Comparison illustration of the size of a Greenland Shark to a typical person

The Greenland Shark (Somniosus Microcephalus), also referred to as the gurry shark, is a rare species of shark that has a short-rounded snout, small eyes, and between 48 to 52 teeth. Male Greenland sharks are smaller than female sharks. Greenland sharks live in the northern Atlantic and Arctic Ocean.

Greenland Sharks typically eat fish such as sharks, skates, eels, herring, capelin, arctic char, cod, rosefish, and sculpins. They commonly have 10 offspring at a time and are independent since birth. Greenland sharks have the longest known lifespan of all vertebrate species at up to 500 years. Greenland sharks are currently near-threatened by extinction due to hunting by humans.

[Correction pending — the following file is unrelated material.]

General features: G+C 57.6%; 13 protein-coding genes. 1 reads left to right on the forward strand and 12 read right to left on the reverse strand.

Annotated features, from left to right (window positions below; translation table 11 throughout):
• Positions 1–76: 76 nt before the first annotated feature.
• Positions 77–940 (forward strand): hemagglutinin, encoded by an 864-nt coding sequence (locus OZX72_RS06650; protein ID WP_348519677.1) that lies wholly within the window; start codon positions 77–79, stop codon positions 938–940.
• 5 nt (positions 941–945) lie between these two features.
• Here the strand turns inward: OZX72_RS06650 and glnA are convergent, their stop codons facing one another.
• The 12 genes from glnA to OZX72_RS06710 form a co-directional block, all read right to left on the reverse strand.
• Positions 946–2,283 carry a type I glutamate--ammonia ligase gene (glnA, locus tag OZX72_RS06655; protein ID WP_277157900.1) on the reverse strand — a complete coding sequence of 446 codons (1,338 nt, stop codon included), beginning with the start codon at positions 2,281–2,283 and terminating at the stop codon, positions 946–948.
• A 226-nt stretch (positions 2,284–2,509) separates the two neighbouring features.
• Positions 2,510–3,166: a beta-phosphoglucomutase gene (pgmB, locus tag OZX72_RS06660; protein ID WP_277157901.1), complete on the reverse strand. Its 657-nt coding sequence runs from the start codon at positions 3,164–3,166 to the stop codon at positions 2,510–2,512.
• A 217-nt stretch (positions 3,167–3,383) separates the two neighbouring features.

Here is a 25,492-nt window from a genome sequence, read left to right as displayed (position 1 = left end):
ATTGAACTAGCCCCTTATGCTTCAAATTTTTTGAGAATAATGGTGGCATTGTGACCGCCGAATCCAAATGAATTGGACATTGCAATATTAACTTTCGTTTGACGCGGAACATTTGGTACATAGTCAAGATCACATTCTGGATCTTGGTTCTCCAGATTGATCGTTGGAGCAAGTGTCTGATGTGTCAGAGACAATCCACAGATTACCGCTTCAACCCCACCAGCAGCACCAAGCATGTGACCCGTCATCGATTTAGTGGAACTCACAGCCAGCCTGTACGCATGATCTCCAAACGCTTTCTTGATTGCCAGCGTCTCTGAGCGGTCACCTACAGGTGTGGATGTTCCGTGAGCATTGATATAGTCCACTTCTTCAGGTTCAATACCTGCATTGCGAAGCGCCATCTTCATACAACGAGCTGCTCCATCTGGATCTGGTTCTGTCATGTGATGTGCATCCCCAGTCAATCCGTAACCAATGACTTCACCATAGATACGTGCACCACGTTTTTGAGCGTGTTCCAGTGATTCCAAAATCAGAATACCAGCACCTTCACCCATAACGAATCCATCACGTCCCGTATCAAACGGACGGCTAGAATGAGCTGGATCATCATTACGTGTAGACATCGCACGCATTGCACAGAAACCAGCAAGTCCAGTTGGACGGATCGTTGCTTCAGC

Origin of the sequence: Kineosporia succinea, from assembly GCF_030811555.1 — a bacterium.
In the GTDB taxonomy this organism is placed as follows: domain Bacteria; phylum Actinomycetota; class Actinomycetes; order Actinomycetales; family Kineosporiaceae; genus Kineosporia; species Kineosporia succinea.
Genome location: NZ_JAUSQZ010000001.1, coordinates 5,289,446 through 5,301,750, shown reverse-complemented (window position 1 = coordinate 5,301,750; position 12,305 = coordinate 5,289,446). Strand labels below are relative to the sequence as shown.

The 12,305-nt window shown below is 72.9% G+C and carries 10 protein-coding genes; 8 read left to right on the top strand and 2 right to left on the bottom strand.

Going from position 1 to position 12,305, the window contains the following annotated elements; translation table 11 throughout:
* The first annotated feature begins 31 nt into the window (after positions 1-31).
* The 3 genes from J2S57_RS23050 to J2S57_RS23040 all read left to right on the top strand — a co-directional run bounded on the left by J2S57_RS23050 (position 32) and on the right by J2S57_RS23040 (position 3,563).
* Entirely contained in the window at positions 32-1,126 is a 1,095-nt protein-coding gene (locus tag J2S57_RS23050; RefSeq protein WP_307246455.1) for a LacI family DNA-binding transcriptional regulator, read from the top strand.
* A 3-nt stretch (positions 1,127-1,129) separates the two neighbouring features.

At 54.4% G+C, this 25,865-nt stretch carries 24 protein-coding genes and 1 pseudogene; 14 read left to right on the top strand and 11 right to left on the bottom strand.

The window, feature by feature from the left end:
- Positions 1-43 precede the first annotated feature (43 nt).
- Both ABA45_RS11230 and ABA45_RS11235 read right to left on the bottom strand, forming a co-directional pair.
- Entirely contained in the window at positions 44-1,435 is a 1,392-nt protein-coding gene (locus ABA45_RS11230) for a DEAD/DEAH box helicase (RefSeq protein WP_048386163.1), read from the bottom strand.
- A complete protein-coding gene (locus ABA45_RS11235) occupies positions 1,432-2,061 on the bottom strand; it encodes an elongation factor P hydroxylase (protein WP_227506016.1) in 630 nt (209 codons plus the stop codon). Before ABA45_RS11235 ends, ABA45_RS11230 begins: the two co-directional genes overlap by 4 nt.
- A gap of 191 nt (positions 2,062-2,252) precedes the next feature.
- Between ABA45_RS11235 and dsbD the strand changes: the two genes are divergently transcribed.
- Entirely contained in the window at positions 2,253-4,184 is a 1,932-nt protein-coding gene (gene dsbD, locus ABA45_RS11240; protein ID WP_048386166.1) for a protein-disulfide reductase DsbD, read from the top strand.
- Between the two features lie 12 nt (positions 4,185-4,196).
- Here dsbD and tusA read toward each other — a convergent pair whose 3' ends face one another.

Greenland Sharks have a total length between 12’-24’ (3.7-7.3 m) and an overall weight in the range of 1950-2250 lb (885-1020 kg). The typical lifespan of the Greenland Shark is a lengthy 300-500 years.

Scaled collection of drawings of Greenland Shark in various poses
The Greenland Shark (Somniosus Microcephalus), also referred to as the gurry shark, has a short-rounded snout, small eyes, and between 48 to 52 teeth. Male Greenland sharks are smaller than female sharks. Greenland sharks live in the northern Atlantic and Arctic Ocean.

Greenland Sharks have a total length between 12’-24’ (3.7-7.3 m) and an overall weight in the range of 1950-2250 lb (885-1020 kg). The typical lifespan of the Greenland Shark is a lengthy 300-500 years.

Scaled collection of drawings of Greenland Shark in various poses
Greenland Shark
Height:
Width:
Length:
12’-24’ | 3.7-7.3 m
Depth:
Weight:
1950-2250 lb | 885-1020 kg
Area:
Speed
Scientific Name
Somniosus microcephalus
Lifespan
300-500 years

Drawings include:

Greenland Shark side elevation, side (perspective), front, top